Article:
Farm tours are a great way to teach people about agriculture. We must recognize, though, that simply showing someone where their food comes from may not be enough to answer all their questions or tame their concerns.
The University of British Columbia (UBC) interviewed 50 Canadians before and after they took a self-guided tour of the UBC dairy farm. Before the tour, participants were asked to share any farm-related concerns. The four concerns brought up most frequently were:
- Quality of the cows’ feed
- Whether cows had access to pasture
- If cows had sufficient space
- Whether cows were treated with care
As one might expect, some perceptions improved after the farm visit. An example shared in the UBC research report was that participants had positive things to say about the quality of care provided to cows and calves after the visit.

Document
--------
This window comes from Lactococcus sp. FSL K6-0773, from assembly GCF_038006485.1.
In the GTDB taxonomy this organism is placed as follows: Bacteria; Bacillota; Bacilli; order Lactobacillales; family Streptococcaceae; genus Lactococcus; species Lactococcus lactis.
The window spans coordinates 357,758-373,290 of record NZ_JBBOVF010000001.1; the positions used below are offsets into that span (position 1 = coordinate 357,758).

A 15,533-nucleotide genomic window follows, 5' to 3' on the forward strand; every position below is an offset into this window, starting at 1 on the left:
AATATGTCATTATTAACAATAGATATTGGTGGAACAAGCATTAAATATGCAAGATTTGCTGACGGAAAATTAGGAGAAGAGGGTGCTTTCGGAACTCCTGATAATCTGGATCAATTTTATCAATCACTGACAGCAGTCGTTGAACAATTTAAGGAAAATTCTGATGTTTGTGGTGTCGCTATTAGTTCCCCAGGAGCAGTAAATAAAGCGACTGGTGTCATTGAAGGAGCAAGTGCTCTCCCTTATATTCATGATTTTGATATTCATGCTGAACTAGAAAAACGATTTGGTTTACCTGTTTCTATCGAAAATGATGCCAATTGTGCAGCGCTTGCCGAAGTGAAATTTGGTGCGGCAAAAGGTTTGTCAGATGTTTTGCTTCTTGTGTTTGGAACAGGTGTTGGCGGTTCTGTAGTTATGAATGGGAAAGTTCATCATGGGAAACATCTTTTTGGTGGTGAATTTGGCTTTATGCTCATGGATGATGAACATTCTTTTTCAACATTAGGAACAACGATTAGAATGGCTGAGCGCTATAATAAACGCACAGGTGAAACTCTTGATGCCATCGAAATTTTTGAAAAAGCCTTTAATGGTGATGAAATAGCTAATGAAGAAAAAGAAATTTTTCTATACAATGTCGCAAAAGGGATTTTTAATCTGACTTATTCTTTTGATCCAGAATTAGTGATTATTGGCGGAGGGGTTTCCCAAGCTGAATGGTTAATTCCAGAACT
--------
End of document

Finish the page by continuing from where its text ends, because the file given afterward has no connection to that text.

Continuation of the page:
Unfortunately, some existing concerns were strengthened and new issues surfaced.
Visitors talked about cow-calf separation, lack of pasture access, space, and poor hygiene after the tour.
The second part of the UBC study was to test people’s knowledge of farming practices. The average participant answered three of the five questions correctly before the tour and four out of five correctly afterward. Knowledge isn’t always enough, though, as the people who did the best on the test were no more positive in their perception of the farm.
In the last part of the study, people were asked if dairy cows live a good life. Before the tour, close to half said they were confident cows had a good life. After visiting, less than 25 percent responded that they were confident dairy cows had a good life. The rest of the people were unsure or not confident.
While tours can help, this survey shows that it’s going to take more to truly answer the questions consumers have. Addressing the public’s concerns about agriculture will be an ongoing responsibility of farmers, now and in the future.To learn more, read the full report, “Public expectations of a dairy farm.”